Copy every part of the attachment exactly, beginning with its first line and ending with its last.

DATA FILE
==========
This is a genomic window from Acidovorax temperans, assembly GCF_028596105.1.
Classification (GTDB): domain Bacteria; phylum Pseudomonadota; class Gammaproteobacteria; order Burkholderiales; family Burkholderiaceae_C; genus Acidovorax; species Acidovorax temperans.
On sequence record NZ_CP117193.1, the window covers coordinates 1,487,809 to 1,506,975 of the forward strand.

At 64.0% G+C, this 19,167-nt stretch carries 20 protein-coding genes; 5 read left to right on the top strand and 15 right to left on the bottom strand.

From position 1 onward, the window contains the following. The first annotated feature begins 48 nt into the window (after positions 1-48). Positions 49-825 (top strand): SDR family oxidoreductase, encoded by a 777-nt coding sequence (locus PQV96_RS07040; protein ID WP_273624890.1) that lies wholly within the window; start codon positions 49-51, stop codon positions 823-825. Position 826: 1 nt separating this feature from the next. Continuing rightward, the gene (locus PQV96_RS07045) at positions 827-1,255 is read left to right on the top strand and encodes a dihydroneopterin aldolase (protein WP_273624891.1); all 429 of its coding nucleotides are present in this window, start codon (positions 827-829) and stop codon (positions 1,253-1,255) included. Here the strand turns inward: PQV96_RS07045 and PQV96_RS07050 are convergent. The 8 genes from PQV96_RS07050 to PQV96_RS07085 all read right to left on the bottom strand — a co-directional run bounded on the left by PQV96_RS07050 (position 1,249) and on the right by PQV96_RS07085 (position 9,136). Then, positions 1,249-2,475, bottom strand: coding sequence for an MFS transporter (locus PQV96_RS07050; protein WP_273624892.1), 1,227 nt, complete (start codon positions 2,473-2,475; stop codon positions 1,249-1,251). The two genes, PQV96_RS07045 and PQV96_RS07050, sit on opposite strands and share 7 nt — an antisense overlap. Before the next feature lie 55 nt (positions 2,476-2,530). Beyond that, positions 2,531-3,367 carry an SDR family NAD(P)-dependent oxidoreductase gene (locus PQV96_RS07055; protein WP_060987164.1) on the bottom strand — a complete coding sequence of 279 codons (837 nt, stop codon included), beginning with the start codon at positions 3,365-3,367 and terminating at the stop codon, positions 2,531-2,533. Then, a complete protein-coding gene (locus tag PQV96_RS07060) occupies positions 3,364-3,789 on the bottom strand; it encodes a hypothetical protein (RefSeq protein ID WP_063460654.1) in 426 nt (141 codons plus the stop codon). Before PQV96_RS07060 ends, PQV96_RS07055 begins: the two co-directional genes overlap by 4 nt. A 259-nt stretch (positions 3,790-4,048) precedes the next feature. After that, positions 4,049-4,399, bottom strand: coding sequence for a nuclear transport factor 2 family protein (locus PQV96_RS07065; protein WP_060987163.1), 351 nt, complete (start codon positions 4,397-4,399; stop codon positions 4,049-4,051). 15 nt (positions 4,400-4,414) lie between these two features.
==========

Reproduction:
This is a genomic window from Acidovorax temperans, assembly GCF_028596105.1.
Classification (GTDB): domain Bacteria; phylum Pseudomonadota; class Gammaproteobacteria; order Burkholderiales; family Burkholderiaceae_C; genus Acidovorax; species Acidovorax temperans.
On sequence record NZ_CP117193.1, the window covers coordinates 1,487,809 to 1,506,975 of the forward strand.

At 64.0% G+C, this 19,167-nt stretch carries 20 protein-coding genes; 5 read left to right on the top strand and 15 right to left on the bottom strand.

From position 1 onward, the window contains the following. The first annotated feature begins 48 nt into the window (after positions 1-48). Positions 49-825 (top strand): SDR family oxidoreductase, encoded by a 777-nt coding sequence (locus PQV96_RS07040; protein ID WP_273624890.1) that lies wholly within the window; start codon positions 49-51, stop codon positions 823-825. Position 826: 1 nt separating this feature from the next. Continuing rightward, the gene (locus PQV96_RS07045) at positions 827-1,255 is read left to right on the top strand and encodes a dihydroneopterin aldolase (protein WP_273624891.1); all 429 of its coding nucleotides are present in this window, start codon (positions 827-829) and stop codon (positions 1,253-1,255) included. Here the strand turns inward: PQV96_RS07045 and PQV96_RS07050 are convergent. The 8 genes from PQV96_RS07050 to PQV96_RS07085 all read right to left on the bottom strand — a co-directional run bounded on the left by PQV96_RS07050 (position 1,249) and on the right by PQV96_RS07085 (position 9,136). Then, positions 1,249-2,475, bottom strand: coding sequence for an MFS transporter (locus PQV96_RS07050; protein WP_273624892.1), 1,227 nt, complete (start codon positions 2,473-2,475; stop codon positions 1,249-1,251). The two genes, PQV96_RS07045 and PQV96_RS07050, sit on opposite strands and share 7 nt — an antisense overlap. Before the next feature lie 55 nt (positions 2,476-2,530). Beyond that, positions 2,531-3,367 carry an SDR family NAD(P)-dependent oxidoreductase gene (locus PQV96_RS07055; protein WP_060987164.1) on the bottom strand — a complete coding sequence of 279 codons (837 nt, stop codon included), beginning with the start codon at positions 3,365-3,367 and terminating at the stop codon, positions 2,531-2,533. Then, a complete protein-coding gene (locus tag PQV96_RS07060) occupies positions 3,364-3,789 on the bottom strand; it encodes a hypothetical protein (RefSeq protein ID WP_063460654.1) in 426 nt (141 codons plus the stop codon). Before PQV96_RS07060 ends, PQV96_RS07055 begins: the two co-directional genes overlap by 4 nt. A 259-nt stretch (positions 3,790-4,048) precedes the next feature. After that, positions 4,049-4,399, bottom strand: coding sequence for a nuclear transport factor 2 family protein (locus PQV96_RS07065; protein WP_060987163.1), 351 nt, complete (start codon positions 4,397-4,399; stop codon positions 4,049-4,051). 15 nt (positions 4,400-4,414) lie between these two features.